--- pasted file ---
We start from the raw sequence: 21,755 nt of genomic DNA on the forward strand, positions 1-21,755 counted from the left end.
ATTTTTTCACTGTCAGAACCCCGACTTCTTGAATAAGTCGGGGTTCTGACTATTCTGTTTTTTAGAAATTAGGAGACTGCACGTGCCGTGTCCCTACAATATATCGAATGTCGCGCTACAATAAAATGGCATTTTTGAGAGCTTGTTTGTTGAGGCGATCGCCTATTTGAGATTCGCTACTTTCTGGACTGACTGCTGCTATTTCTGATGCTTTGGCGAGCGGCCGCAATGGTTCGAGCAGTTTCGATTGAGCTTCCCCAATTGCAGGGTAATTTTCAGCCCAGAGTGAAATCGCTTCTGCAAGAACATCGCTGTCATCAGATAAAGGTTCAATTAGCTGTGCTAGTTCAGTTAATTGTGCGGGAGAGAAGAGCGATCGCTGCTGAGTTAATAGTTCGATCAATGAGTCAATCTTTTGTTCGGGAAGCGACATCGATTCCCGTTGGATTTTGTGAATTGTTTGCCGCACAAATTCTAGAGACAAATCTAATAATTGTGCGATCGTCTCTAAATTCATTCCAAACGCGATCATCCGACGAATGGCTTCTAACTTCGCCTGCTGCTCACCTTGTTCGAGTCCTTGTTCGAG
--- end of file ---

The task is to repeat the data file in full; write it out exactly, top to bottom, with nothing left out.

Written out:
We start from the raw sequence: 21,755 nt of genomic DNA on the forward strand, positions 1-21,755 counted from the left end.
ATTTTTTCACTGTCAGAACCCCGACTTCTTGAATAAGTCGGGGTTCTGACTATTCTGTTTTTTAGAAATTAGGAGACTGCACGTGCCGTGTCCCTACAATATATCGAATGTCGCGCTACAATAAAATGGCATTTTTGAGAGCTTGTTTGTTGAGGCGATCGCCTATTTGAGATTCGCTACTTTCTGGACTGACTGCTGCTATTTCTGATGCTTTGGCGAGCGGCCGCAATGGTTCGAGCAGTTTCGATTGAGCTTCCCCAATTGCAGGGTAATTTTCAGCCCAGAGTGAAATCGCTTCTGCAAGAACATCGCTGTCATCAGATAAAGGTTCAATTAGCTGTGCTAGTTCAGTTAATTGTGCGGGAGAGAAGAGCGATCGCTGCTGAGTTAATAGTTCGATCAATGAGTCAATCTTTTGTTCGGGAAGCGACATCGATTCCCGTTGGATTTTGTGAATTGTTTGCCGCACAAATTCTAGAGACAAATCTAATAATTGTGCGATCGTCTCTAAATTCATTCCAAACGCGATCATCCGACGAATGGCTTCTAACTTCGCCTGCTGCTCACCTTGTTCGAGTCCTTGTTCGAG